Understanding Administrative License Revocation Hearings for DWI in Texas

If you have been charged with DWI in the state of Texas, the clock is already running on the ability of the charges to seriously impact your life. In Texas, individuals arrested for DWI must schedule an Administrative License Revocation (ALR) hearing within 15 days of arrest. Failure to do so has an instant effect on one’s driving privileges, as the Texas Department of Public Safety will automatically suspend your driver’s license. Think about all the ways this might interfere with your day-to-day life. Do you drive to and from work? Drop off and pick up your children from school? Visit a loved one at a retirement community. Without a driver’s license, you will be unable to engage in these critical activities. Your very independence will be minimized. As you can easily see, you must take a DWI charge with the utmost seriousness. The first step is to retain an experienced Dallas DWI attorney to schedule an ALR hearing and aggressively fight to protect your driving privileges.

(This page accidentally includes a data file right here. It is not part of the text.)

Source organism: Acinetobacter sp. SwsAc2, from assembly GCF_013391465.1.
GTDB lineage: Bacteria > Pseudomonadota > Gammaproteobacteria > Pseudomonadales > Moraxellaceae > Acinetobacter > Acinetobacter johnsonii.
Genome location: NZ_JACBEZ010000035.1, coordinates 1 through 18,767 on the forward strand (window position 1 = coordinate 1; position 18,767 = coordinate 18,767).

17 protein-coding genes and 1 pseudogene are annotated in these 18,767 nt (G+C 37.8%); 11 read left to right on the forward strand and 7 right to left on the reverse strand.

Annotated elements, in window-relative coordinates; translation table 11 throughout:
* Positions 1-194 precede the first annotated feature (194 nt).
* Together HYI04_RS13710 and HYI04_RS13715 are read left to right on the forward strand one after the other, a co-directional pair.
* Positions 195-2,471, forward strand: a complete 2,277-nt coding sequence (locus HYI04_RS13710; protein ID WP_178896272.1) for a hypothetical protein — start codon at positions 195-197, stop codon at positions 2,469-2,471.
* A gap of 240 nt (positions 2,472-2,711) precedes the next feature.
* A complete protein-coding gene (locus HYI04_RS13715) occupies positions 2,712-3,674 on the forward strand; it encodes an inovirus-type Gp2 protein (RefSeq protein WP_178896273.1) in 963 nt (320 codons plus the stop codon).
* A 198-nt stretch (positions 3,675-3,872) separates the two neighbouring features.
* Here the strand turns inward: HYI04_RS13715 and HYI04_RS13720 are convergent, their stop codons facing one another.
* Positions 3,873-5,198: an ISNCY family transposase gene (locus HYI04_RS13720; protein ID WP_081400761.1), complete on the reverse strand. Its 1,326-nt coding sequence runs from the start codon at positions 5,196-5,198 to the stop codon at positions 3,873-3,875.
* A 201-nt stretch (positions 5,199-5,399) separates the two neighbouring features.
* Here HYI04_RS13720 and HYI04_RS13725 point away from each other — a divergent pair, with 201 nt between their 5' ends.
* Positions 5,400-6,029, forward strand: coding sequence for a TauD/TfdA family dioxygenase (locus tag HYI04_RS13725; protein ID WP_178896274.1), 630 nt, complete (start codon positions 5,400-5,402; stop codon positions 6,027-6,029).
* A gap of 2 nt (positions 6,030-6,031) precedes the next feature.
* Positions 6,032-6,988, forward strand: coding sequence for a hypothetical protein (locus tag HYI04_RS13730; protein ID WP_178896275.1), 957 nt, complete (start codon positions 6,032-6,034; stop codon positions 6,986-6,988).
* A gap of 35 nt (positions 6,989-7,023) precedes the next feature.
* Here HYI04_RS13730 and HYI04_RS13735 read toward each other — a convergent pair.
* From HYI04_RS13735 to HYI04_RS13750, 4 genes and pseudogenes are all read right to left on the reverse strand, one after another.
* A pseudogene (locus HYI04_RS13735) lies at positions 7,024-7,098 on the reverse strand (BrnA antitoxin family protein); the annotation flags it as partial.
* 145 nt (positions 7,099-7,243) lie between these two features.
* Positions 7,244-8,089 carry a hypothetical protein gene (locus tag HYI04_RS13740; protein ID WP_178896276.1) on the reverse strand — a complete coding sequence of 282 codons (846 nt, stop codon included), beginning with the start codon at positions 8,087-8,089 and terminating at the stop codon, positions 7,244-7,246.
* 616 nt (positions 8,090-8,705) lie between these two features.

An Experienced Attorney Will Challenge The State’s Attempt To Meet The Burden Of Proof

At an ALR hearing, the state’s Department of Public Safety must meet the burden of proof for the DWI charge against you. This burden of proof exists to safeguard one’s constitutional right to due process of law. In other words, it would be inconsistent with our notions of justice if the state could revoke your license and subject you to penalties without proving that you did in fact drive while intoxicated. In Texas, the burden of proof at ALR hearing has been met when the Department of Public Safety proves the following 4 elements by a preponderance (majority) of evidence:

  • The officer that pulled you over had reasonable suspicion to do so or probable cause to arrest you for DWI. Reasonable suspicion and probable cause are synonymous, and, in the DWI context, exist when you have provided a valid Blood Alcohol Concentration (BAC) sample exceeding the state’s legal limit, had an open container of alcohol in your vehicle, were swerving across the road, and more.
  • Probable cause existed that you were the individual driving or in control of the vehicle in question. Obviously, if you were the only person in the car at the time of arrest, this element will be easy to meet.
  • You were given an opportunity to provide a BAC sample and informed both orally and in writing of the consequences of failing to provide one.
  • You refused to provide a BAC sample, or you did provide a sample, and the sample exceed the state’s 0.08% BAC limit.